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Archive for the ‘Travels’ Category

The Last Hurrah

The last week of September, Mike and I accomplished another major milestone in our long journey to parenthood–we had our honest-to-goodness last hurrah.

This is the fourth big trip we’ve taken in hopes that it will be the last such trip before we become a family of three. Our first, which kicked off this crazy journey, was to Holland, Belgium, and France in September 2010. The second was the following summer, when we road-tripped to Glacier National Park and still had hopes of conceiving again after my endo diagnosis. The third was in August 2013, when we cruised to Alaska with Mike’s parents while waiting for on the adoption process to stop spinning us in circles and actually go somewhere.

The day we found out our Baby Miracle was on his way, we decided to spend our eighth wedding anniversary hurrah-ing in Hawaii. Provided, of course, that Baby Miracle was doing well by that point. And provided I’d finally stopped throwing up. Both of which, thankfully, happened.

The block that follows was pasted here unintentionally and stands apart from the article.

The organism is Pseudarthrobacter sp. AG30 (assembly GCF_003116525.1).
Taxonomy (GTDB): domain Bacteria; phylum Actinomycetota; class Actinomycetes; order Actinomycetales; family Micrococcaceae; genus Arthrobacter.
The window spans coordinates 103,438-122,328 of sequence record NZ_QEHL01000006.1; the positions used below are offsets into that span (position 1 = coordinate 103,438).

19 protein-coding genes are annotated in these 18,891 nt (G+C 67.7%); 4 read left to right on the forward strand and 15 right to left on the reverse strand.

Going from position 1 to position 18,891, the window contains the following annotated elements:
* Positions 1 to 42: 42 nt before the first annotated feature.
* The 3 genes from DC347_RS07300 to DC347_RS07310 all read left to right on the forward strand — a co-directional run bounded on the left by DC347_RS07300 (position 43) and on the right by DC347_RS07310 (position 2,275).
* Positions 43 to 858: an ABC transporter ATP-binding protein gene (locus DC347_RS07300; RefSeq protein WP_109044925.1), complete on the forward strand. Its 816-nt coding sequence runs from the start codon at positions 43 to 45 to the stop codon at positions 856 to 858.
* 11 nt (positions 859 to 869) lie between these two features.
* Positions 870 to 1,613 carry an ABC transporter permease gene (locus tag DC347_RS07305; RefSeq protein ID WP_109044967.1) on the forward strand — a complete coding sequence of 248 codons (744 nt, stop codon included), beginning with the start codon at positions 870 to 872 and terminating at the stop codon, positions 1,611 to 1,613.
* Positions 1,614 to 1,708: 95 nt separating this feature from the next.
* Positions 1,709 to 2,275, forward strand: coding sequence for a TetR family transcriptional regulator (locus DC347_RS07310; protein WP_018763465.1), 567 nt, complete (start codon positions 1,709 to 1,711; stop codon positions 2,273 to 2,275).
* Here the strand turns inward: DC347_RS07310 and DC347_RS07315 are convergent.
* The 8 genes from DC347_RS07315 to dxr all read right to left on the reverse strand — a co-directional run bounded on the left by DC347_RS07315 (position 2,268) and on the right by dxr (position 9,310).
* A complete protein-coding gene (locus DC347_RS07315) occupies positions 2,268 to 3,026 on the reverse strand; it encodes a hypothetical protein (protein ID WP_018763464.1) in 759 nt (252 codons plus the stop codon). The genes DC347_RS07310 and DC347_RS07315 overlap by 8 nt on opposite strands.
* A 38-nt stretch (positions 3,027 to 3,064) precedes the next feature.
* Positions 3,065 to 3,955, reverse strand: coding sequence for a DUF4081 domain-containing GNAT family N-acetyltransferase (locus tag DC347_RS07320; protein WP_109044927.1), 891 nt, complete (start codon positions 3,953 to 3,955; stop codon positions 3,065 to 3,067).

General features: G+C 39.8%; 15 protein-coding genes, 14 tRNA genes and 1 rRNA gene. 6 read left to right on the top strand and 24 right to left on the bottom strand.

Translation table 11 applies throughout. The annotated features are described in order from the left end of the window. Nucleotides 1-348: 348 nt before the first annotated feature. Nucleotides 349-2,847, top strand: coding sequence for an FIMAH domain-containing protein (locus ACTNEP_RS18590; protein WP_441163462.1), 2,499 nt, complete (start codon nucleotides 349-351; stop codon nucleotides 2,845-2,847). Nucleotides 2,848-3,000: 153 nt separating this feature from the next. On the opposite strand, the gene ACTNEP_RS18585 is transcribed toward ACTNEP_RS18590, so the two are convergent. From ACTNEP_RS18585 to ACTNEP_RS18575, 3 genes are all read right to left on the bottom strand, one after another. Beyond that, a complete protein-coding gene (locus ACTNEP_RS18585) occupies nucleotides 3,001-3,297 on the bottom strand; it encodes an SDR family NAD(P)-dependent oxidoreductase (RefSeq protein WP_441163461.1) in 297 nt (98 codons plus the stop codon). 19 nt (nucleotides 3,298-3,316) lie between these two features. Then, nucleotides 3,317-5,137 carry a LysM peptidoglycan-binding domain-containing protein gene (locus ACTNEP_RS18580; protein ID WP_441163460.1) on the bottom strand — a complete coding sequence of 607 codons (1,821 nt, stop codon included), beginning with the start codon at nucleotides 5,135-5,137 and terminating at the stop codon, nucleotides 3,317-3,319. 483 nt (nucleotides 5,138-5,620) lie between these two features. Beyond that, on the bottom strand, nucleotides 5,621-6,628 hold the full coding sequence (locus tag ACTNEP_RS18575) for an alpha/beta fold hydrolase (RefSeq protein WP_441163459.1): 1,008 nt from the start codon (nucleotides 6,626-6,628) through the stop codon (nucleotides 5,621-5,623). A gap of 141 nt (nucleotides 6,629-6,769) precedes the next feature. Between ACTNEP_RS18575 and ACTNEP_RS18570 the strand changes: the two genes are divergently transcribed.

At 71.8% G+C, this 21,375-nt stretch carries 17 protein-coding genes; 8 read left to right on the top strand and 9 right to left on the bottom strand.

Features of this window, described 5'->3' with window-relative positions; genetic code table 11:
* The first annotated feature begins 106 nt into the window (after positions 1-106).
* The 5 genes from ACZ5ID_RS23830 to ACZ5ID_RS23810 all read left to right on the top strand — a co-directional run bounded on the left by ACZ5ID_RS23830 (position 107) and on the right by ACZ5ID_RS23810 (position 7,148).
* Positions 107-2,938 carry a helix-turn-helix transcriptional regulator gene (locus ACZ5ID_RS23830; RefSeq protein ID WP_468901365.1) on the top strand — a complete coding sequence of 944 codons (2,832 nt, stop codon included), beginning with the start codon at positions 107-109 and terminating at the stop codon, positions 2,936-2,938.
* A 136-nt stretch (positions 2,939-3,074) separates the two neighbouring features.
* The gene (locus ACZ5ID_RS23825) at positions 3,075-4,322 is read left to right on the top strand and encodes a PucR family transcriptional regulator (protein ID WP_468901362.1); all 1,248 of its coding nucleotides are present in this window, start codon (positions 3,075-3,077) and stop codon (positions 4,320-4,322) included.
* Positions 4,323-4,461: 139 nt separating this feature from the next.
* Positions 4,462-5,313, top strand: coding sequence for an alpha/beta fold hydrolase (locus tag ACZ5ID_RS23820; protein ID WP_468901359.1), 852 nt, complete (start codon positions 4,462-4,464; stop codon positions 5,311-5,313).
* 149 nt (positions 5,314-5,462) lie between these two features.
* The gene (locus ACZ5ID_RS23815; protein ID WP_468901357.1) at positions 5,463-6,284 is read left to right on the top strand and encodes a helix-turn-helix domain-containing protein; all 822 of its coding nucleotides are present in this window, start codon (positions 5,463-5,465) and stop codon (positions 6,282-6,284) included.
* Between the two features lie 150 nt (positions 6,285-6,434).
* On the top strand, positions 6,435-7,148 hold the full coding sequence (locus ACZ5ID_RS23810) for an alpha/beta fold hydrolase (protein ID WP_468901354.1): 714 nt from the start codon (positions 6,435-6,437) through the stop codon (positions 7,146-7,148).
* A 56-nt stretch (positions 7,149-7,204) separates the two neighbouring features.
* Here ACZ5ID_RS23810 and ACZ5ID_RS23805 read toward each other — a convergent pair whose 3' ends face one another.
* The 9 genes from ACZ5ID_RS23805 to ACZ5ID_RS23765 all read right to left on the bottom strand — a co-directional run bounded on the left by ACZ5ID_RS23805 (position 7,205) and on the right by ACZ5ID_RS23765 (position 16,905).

The day I hit twenty-four weeks, we boarded a plane for Kona, on the Big Island of Hawaii, which would be our home base for the next week.

Neither of us had ever been to any of the Hawaiian islands. Where we grew up in the Midwest and the Southeast, that’s not so unusual. After all, you can fly to Europe more quickly and cheaply than Hawaii from either of our hometown airports. But in greater Seattle, going to Hawaii is almost expected. I can’t tell you the number of preschoolers at my church who have been more than once on an ordinary family vacation. Since it was not much further and actually cheaper than going to visit either of our families, and it would be someplace where we could relax “for the last time in our lives” (to quote my sister-in-law, who is a mom of three), we couldn’t think of a better way to celebrate the end of this era of our marriage.

It was hot, like hotter than normal, which wasn’t always comfortable for a fair-skinned expectant mama. And I came down with the second sinus infection of my pregnancy, resulting in a trip to urgent care on our actual anniversary. And someday I’ll learn that sleeping right next to the ocean is nicer in theory than in practice for someone who likes silence when going to sleep. In other words, it wasn’t perfect.